Roaring 20s Ahead

Many would say real estate will never be sold the same. I disagree. As soon as people feel safe again, let the party begin!

As a salesperson you must adapt to your environment. Because our environment is always changing, adapting is both challenging and exhausting. Sometimes change is subtle, and sometimes it’s substantial. Most salespeople don’t welcome change. Better the devil you know than the one you don’t.

Often, we only adopt new ways of doing business when a change is forced upon us.

Whenever we think about how a major event will change our business, we must consider if it will have permanent or temporary consequences. Some events, like the terrorist attacks on 9/11 changed the way we viewed security and safety. Some people predicted no-one would ever feel safe enough to fly again. In the short-term, it had a devastating effect on travel, but fast forward a few years and airports were busier than they had ever been. We adapted by adding a level of security at airports, but all in all, air transportation didn’t change.

When we experienced the mortgage meltdown of 2008 our industry came to a screeching halt. Overnight people were under water on their houses. The foreclosure market became a main source of business for many agents. It was terribly painful for a lot of people, but did it change our business forever? No. Did it change the way we sold houses for the long-term? No. After we recovered, we went back to doing business the way we always had. I believe the same will hold true with this virus.

Some predict real estate will never be sold the same way again.

They think we will conduct all client appointments virtually, no-one will hold open houses anymore, no-one will door knock neighborhoods or attend large networking events. For the record, I don’t believe this will be the case. I believe the change we are facing today is temporary. Once people feel safe enough, we will go back to being as social as we ever were.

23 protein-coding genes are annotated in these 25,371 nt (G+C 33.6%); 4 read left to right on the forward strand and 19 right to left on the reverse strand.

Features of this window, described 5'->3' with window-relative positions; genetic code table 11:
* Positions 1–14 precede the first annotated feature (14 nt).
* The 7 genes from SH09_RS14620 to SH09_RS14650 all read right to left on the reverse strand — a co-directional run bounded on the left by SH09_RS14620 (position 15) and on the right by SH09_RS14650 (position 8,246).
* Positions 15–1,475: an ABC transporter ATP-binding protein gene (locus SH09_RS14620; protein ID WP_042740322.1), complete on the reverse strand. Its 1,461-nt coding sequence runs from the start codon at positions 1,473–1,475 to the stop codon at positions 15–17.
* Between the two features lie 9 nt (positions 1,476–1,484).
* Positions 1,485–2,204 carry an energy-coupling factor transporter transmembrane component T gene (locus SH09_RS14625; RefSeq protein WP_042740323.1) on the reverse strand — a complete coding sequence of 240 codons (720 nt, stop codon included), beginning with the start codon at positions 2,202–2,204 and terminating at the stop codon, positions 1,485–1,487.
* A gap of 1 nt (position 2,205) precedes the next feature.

I believe history repeats itself and a booming market is on the horizon.

A good example of this was the Spanish Flu of 1918. It infected 500 million people and caused 100 million deaths over a 2-year period. You would think after a virus that devastating, people would be scared to ever leave their house again. Yet that led right into the roaring 20’s with speakeasys and parties and a booming economy.

How do these stories translate to how you approach your business during the pandemic? I believe the changes you are adopting now (virtual listing appointments, limiting showings, closing transactions digitally, etc.) will get us through a temporary period, but it will not last. This crisis is temporary.

That doesn’t mean you can stick your head in the sand and wait for things to go back to the way they were. Everything you do now to educate yourself and make your business more efficient won’t go to waste. The better you are with technology and systemizing your business, the better you can market your listings and deliver superior customer service in the future.

Education is never lost.

Knowing how to do a virtual listing presentation is great, and it will continue to be useful for out-of-town clients, but I know that as soon as we are able to safely get together again, face-to-face appointments will always get you better results. It is much harder to build trust with someone if you are not sitting across from them at the kitchen table. And in sales, relationships are everything. The moment we can go back to getting face to face with clients, I believe everyone will be better off.

Stay healthy and safe.

Chris Leader
Leader’s Edge Training

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